Where are all the good campsites?

posted Jul 23, 2016, 10:24 PM by Paul Wagner
We get this question a lot:  Where should I camp when I get to _______?

We don't know.  Every person who hikes likes different things in a campsite.  We prefer sites that are isolated and relatively unused,  Others prefer those with constructed stone furniture and built in fireplaces.  (We almost never make a fire in the backcountry.  We've only done it twice in the last ten years.)  We know some people who really prefer to camp on open granite slabs.  Others like wooded sites.

And sometimes we get the impression that people are afraid they won't find a place to camp at all, which is silly.  All you need is a flat spot about 3x6 feet and you can sleep.  What else do you need?  Make that 5x7 for a couple.

Yes, it's nice if there is water near at hand--but many of the "established" campsites are legally too close to water to be used.  And we often choose to be farther away from the water, both to be legal, and to avoid the higher concentrations of mosquitoes that thrive in lakes.  After carrying a pack all day, it's not hard to carry a couple of bottles of water for a 1/4 of a mile or more. 

Hiking destinations are not like hotels, with a certain number of bookable rooms, some with ocean views, some without.  In fact, the backcountry is full of really nice places to camp.  Some by lakes, some by rivers, some on top of ridges or mountains.  We've done all of them.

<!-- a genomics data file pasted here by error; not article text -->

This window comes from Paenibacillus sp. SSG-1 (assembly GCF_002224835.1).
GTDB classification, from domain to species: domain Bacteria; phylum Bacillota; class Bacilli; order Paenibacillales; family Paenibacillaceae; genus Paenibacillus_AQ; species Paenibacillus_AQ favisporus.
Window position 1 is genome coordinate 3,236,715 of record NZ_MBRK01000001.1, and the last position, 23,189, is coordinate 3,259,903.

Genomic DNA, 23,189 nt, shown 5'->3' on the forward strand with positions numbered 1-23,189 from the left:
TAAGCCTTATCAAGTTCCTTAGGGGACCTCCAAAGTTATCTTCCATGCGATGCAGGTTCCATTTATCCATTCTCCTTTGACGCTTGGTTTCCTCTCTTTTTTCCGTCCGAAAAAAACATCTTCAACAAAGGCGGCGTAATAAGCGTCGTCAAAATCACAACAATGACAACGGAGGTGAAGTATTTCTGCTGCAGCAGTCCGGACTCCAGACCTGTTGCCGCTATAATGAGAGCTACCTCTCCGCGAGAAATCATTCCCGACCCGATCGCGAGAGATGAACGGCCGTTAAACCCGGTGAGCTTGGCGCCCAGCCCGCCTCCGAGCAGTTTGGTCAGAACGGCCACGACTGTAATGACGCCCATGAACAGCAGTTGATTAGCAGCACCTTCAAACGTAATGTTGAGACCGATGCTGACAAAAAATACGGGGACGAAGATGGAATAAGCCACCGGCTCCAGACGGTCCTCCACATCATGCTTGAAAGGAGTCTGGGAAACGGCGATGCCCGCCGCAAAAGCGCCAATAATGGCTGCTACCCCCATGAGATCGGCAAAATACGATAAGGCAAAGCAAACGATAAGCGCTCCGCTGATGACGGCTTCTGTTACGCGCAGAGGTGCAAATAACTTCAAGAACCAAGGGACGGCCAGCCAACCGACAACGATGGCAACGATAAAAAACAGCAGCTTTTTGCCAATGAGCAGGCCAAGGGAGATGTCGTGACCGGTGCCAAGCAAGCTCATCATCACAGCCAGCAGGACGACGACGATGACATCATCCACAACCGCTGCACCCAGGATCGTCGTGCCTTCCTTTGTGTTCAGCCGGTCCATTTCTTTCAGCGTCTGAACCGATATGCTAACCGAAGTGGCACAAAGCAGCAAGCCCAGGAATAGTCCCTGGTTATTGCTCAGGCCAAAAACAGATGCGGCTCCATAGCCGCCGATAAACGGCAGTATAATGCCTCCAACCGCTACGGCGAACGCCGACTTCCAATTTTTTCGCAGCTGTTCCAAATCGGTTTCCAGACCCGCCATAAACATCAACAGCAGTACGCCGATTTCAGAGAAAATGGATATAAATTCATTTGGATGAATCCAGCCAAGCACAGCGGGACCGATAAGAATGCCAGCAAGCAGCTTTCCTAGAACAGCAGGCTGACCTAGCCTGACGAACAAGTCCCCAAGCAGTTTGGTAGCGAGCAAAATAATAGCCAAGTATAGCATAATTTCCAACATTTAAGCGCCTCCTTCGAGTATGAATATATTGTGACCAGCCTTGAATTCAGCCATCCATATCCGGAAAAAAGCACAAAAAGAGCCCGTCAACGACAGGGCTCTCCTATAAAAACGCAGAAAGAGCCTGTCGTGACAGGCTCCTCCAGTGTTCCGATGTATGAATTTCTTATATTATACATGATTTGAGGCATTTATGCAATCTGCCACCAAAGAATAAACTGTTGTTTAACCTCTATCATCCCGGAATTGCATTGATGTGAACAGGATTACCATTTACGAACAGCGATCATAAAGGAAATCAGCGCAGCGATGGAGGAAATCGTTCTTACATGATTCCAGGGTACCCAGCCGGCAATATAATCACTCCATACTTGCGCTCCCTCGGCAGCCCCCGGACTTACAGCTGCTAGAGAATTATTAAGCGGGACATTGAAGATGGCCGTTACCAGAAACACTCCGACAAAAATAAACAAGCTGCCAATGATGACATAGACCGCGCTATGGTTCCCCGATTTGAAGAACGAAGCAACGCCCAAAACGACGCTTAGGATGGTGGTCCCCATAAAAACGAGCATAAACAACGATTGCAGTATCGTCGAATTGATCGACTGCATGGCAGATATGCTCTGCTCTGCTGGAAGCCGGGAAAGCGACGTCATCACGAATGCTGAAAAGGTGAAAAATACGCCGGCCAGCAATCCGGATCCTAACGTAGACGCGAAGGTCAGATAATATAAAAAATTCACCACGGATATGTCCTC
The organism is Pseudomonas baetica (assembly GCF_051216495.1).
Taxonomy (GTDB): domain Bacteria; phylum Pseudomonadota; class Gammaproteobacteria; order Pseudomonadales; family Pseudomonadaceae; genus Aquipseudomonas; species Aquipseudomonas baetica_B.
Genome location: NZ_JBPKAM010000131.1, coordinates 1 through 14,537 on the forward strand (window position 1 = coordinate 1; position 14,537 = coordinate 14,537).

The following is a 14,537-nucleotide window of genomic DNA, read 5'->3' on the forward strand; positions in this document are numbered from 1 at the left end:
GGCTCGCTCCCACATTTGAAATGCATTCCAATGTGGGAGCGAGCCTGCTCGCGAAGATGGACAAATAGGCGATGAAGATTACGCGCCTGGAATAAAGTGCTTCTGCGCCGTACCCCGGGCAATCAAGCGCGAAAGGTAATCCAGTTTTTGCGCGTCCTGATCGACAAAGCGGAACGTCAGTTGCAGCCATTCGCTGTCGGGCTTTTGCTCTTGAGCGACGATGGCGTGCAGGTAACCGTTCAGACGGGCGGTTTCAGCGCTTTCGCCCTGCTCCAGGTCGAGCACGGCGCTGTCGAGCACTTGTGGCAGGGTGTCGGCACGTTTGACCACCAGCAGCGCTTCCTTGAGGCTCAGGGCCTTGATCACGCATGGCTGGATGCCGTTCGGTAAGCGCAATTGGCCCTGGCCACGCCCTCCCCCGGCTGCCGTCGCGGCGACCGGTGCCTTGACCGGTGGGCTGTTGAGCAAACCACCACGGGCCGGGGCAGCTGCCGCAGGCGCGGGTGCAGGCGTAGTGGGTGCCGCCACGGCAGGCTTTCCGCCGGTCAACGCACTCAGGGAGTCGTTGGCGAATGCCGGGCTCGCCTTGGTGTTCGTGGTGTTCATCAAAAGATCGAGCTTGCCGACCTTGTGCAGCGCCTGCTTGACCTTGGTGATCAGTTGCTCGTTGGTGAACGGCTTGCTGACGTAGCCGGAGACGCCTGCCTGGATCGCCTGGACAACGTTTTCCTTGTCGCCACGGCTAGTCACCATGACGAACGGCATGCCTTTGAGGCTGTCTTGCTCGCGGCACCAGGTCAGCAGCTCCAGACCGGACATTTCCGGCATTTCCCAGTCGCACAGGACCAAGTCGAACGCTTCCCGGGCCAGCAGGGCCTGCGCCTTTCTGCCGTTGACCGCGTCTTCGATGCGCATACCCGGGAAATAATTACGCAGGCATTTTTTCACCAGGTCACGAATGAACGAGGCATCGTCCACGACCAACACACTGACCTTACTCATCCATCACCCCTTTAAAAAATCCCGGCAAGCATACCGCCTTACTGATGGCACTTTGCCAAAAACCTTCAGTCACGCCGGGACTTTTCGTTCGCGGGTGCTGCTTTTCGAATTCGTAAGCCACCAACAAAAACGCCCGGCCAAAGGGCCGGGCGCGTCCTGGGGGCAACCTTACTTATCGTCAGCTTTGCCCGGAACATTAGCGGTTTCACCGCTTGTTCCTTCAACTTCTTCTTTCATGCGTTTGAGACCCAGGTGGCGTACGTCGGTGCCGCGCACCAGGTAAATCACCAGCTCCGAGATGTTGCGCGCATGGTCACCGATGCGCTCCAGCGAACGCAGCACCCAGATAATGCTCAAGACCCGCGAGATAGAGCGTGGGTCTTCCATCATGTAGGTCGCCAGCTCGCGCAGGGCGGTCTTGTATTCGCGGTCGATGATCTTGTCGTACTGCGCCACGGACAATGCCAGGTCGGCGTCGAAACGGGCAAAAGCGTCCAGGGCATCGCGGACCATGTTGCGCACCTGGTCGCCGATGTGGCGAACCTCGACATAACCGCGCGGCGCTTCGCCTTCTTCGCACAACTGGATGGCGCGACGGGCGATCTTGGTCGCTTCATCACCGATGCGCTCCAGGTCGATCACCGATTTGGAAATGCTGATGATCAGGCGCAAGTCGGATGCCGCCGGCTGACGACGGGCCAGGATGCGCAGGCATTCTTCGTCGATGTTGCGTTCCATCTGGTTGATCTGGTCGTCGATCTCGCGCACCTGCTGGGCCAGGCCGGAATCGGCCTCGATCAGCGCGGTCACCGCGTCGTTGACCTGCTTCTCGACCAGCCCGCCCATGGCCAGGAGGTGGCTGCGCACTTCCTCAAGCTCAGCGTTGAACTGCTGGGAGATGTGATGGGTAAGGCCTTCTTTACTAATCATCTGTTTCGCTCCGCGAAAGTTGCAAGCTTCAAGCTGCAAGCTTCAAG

We've also chosen to camp below a lake on the outlet stream, because there were too many people at the lake.  And we had our little slice of heaven all to ourselves.

We've chosen to camp on a ridge above the lake to avoid mosquitoes, and heard the campers on the lake complain about how bad they were. 

We've camped in Death Valley where there was no water within ten miles, and loved it.  We've set our tent up in the sun, and then napped by taking our Z-rests under a nearby tree for shade.  And loved it.   We've walked by one lake because we didn't like the look of it, only to return after seeing the next lake on the trail--and ended up with one of our favorite campsites of all time. 

Don't sweat the campsite thing.  There are lots of places for you.  And part of the fun of backpacking is finding one that is just right for you.
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